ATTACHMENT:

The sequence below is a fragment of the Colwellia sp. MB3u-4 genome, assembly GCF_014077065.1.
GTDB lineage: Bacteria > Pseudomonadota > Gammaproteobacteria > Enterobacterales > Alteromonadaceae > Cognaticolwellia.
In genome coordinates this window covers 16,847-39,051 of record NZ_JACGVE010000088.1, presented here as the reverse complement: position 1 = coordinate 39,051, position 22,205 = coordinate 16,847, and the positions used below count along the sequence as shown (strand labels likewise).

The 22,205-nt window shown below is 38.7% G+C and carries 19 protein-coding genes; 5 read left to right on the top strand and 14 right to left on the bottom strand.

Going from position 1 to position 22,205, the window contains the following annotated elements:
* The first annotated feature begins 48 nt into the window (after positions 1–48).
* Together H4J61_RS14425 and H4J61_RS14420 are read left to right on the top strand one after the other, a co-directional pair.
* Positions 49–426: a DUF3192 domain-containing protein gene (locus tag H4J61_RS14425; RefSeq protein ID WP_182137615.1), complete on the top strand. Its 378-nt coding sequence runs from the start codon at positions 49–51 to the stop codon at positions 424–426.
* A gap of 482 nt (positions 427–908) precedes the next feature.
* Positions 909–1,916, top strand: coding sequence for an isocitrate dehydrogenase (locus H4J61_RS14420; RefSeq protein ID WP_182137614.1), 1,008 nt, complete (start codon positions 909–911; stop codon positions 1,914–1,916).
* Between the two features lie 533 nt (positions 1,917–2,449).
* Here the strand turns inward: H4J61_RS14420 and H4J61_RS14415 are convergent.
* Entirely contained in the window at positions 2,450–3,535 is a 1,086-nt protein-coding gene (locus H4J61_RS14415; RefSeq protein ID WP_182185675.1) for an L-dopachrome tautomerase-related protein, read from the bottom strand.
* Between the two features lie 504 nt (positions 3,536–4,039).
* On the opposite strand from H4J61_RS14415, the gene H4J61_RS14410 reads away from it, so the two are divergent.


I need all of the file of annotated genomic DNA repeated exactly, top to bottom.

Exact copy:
The sequence below is a fragment of the Colwellia sp. MB3u-4 genome, assembly GCF_014077065.1.
GTDB lineage: Bacteria > Pseudomonadota > Gammaproteobacteria > Enterobacterales > Alteromonadaceae > Cognaticolwellia.
In genome coordinates this window covers 16,847-39,051 of record NZ_JACGVE010000088.1, presented here as the reverse complement: position 1 = coordinate 39,051, position 22,205 = coordinate 16,847, and the positions used below count along the sequence as shown (strand labels likewise).

The 22,205-nt window shown below is 38.7% G+C and carries 19 protein-coding genes; 5 read left to right on the top strand and 14 right to left on the bottom strand.

Going from position 1 to position 22,205, the window contains the following annotated elements:
* The first annotated feature begins 48 nt into the window (after positions 1–48).
* Together H4J61_RS14425 and H4J61_RS14420 are read left to right on the top strand one after the other, a co-directional pair.
* Positions 49–426: a DUF3192 domain-containing protein gene (locus tag H4J61_RS14425; RefSeq protein ID WP_182137615.1), complete on the top strand. Its 378-nt coding sequence runs from the start codon at positions 49–51 to the stop codon at positions 424–426.
* A gap of 482 nt (positions 427–908) precedes the next feature.
* Positions 909–1,916, top strand: coding sequence for an isocitrate dehydrogenase (locus H4J61_RS14420; RefSeq protein ID WP_182137614.1), 1,008 nt, complete (start codon positions 909–911; stop codon positions 1,914–1,916).
* Between the two features lie 533 nt (positions 1,917–2,449).
* Here the strand turns inward: H4J61_RS14420 and H4J61_RS14415 are convergent.
* Entirely contained in the window at positions 2,450–3,535 is a 1,086-nt protein-coding gene (locus H4J61_RS14415; RefSeq protein ID WP_182185675.1) for an L-dopachrome tautomerase-related protein, read from the bottom strand.
* Between the two features lie 504 nt (positions 3,536–4,039).
* On the opposite strand from H4J61_RS14415, the gene H4J61_RS14410 reads away from it, so the two are divergent.